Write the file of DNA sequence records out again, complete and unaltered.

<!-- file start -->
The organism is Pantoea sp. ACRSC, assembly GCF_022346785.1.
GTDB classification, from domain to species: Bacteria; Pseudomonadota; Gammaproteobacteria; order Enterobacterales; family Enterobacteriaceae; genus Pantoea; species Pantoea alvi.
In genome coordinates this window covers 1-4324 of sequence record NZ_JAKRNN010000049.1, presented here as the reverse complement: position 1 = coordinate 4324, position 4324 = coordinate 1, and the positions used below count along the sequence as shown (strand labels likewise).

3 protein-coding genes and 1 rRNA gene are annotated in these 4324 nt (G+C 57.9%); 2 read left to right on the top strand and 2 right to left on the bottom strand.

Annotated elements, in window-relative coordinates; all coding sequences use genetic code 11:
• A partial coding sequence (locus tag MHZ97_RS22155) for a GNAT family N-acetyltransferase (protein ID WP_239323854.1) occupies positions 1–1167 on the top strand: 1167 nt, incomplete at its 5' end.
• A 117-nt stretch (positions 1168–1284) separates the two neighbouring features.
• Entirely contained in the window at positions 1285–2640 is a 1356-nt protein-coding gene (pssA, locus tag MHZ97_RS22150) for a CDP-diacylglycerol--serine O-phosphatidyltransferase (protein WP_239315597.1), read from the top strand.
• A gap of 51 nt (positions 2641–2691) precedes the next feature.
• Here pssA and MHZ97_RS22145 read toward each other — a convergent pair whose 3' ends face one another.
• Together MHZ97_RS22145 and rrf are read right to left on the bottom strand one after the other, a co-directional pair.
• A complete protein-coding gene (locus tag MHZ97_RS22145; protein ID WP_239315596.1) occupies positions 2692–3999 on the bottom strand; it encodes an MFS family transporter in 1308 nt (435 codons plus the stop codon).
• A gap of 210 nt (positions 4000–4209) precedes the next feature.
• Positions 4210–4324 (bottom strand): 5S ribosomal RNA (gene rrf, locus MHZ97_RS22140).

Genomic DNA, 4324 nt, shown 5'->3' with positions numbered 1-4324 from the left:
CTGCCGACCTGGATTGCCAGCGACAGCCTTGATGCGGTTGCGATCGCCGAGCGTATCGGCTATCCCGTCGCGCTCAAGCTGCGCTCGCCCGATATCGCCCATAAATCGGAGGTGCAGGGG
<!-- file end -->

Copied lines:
The organism is Pantoea sp. ACRSC, assembly GCF_022346785.1.
GTDB classification, from domain to species: Bacteria; Pseudomonadota; Gammaproteobacteria; order Enterobacterales; family Enterobacteriaceae; genus Pantoea; species Pantoea alvi.
In genome coordinates this window covers 1-4324 of sequence record NZ_JAKRNN010000049.1, presented here as the reverse complement: position 1 = coordinate 4324, position 4324 = coordinate 1, and the positions used below count along the sequence as shown (strand labels likewise).

3 protein-coding genes and 1 rRNA gene are annotated in these 4324 nt (G+C 57.9%); 2 read left to right on the top strand and 2 right to left on the bottom strand.

Annotated elements, in window-relative coordinates; all coding sequences use genetic code 11:
• A partial coding sequence (locus tag MHZ97_RS22155) for a GNAT family N-acetyltransferase (protein ID WP_239323854.1) occupies positions 1–1167 on the top strand: 1167 nt, incomplete at its 5' end.
• A 117-nt stretch (positions 1168–1284) separates the two neighbouring features.
• Entirely contained in the window at positions 1285–2640 is a 1356-nt protein-coding gene (pssA, locus tag MHZ97_RS22150) for a CDP-diacylglycerol--serine O-phosphatidyltransferase (protein WP_239315597.1), read from the top strand.
• A gap of 51 nt (positions 2641–2691) precedes the next feature.
• Here pssA and MHZ97_RS22145 read toward each other — a convergent pair whose 3' ends face one another.
• Together MHZ97_RS22145 and rrf are read right to left on the bottom strand one after the other, a co-directional pair.
• A complete protein-coding gene (locus tag MHZ97_RS22145; protein ID WP_239315596.1) occupies positions 2692–3999 on the bottom strand; it encodes an MFS family transporter in 1308 nt (435 codons plus the stop codon).
• A gap of 210 nt (positions 4000–4209) precedes the next feature.
• Positions 4210–4324 (bottom strand): 5S ribosomal RNA (gene rrf, locus MHZ97_RS22140).

Genomic DNA, 4324 nt, shown 5'->3' with positions numbered 1-4324 from the left:
CTGCCGACCTGGATTGCCAGCGACAGCCTTGATGCGGTTGCGATCGCCGAGCGTATCGGCTATCCCGTCGCGCTCAAGCTGCGCTCGCCCGATATCGCCCATAAATCGGAGGTGCAGGGG